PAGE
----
Here's where things get a little weird. Using a smart ring as a hands-free notification system that pairs with your smartphone seems reasonable enough, but do we really need to remotely control every device in our lives with our pointer finger?
The Japanese company Logbar seems to think so. In 2015, it started selling the Ring ZERO, a device that allows its user to control any number of Bluetooth-enabled devices with a series of finger-based gestures. To turn on the lights, you point at the ceiling and draw a light bulb in the air. When you take a picture with your phone, you can flick your finger upward to upload it to Facebook. Draw a bird in the air to send a Tweet or a music note to play a song.
While some people might think it's fun to play charades with their iPhone, the Ring ZERO is more of a parlor trick — or the awkward first draft of a future technology — than a truly useful device. Is it really any easier to draw a picture of a camera in the air than to click the camera icon on your phone? Plus, most smart rings are big and clunky, probably because of all of the motion detection hardware stuffed inside. And you usually have to take them off when you wash your hands [source: Campbell-Dollaghan].
If you have a hard time remembering all of the gestures required by Ring ZERO, good luck with Fin, a smart ring worn on your thumb. This device — no release date has been announced, and may never be — works by tapping the thumb against your other fingers. To skip to the next song on your iPod, drag your thumb across your other digits. To lower the volume on the TV, drag your thumb slowly down your pointer finger. To use Fin as a gaming controller, point your fingers at the screen and cock your thumb to shoot!
One smart ring remote control that actually exists is the NFC Ring. NFC stands for near-field communication, a radio protocol similar to radio-frequency identification (RFID) tags [source: Donovan]. The NFC Ring can communicate with any other device containing an NFC chip. For example, you can unlock your smartphone or tablet simply by sliding the ring along the back of the device. You can also unlock an NFC-enabled door with a tap of the ring.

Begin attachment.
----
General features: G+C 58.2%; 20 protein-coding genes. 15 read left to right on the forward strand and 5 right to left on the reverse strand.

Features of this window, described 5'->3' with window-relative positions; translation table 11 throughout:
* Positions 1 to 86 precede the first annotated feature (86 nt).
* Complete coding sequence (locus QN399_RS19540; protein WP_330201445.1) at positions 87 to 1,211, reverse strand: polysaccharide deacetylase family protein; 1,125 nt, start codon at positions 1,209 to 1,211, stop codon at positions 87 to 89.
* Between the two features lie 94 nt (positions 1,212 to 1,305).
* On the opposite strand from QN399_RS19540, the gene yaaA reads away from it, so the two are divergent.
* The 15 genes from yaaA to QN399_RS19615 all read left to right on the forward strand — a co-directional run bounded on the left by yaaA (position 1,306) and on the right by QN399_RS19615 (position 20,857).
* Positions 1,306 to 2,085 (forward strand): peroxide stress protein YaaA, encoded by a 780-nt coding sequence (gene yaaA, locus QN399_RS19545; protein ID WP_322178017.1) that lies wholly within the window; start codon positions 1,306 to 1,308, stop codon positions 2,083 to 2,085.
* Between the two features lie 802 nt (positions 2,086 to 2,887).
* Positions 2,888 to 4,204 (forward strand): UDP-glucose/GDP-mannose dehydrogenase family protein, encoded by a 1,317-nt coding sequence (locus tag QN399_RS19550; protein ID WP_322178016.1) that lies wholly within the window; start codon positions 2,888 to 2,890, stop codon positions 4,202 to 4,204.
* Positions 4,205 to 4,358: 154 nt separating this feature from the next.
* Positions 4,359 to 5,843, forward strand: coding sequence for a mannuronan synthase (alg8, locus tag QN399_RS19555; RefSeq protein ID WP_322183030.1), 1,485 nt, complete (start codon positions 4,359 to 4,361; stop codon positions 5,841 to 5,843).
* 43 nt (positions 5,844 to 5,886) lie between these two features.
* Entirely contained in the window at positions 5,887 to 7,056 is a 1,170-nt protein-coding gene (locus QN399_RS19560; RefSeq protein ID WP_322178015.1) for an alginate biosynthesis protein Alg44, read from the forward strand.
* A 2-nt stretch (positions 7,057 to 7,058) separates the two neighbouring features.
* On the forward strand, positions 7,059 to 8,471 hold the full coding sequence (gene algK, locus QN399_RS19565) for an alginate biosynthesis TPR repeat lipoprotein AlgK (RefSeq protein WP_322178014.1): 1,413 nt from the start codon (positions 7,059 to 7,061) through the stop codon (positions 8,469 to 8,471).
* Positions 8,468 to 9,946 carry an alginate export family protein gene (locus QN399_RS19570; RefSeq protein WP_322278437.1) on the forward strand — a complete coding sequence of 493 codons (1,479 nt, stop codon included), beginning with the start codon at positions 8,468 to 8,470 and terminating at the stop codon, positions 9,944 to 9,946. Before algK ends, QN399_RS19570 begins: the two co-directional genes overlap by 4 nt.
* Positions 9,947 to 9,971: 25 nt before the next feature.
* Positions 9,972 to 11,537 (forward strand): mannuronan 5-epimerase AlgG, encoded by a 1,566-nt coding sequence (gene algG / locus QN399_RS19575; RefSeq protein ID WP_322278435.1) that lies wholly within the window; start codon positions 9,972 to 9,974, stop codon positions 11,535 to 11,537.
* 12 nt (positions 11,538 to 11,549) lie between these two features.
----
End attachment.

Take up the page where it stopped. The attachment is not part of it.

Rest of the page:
If you're excited about the future of smart rings, we have lots more information about wearable technology below.
Author's Note: How Smart Rings Work
We are living in the golden age of vaporware. Thanks to crowdfunding websites like Kickstarter and Indiegogo, aspiring entrepreneurs can raise staggering amounts of cash with nothing more than a great promo video featuring slick digital renderings of a product that doesn't yet exist. Unlike a venture capitalist, who conducts market research before investing, and expects to see prototypes and works in progress from the company, the typical Kickstarter investor just wants first dibs on a groovy gadget that may never really be a viable product. Researching this article, I found tons of breathless blog posts about smart rings, but few contained any hard facts beyond the companies' own press releases. A visit to the Fin Facebook page shows months between posts and several anxious fans asking for updates and possible release dates, with no replies. I'm all for the democratization of startup funding, but with it comes the risk of more fizzled gadget fantasies.
- Bluetooth SIG, Inc. "Fast Facts." (June 11, 2015) http://www.bluetooth.com/Pages/Fast-Facts.aspx
- Campbell-Dollaghan, Kelsey. "Sorry, but smart rings aren't the future." Gizmodo. March 11, 2014 (June 11, 2015) http://gizmodo.com/sorry-smart-rings-arent-the-future-1536985137
- Donovan, Joe. "It's More Than the Wallet-Killer: Everything You Need to Know About NFC." Digital Trends. Nov. 6, 2014 (June 11, 2015) http://www.digitaltrends.com/mobile/nfc-explained/
- Ringly. "Customize" (June 16, 2015) https://ringly.com/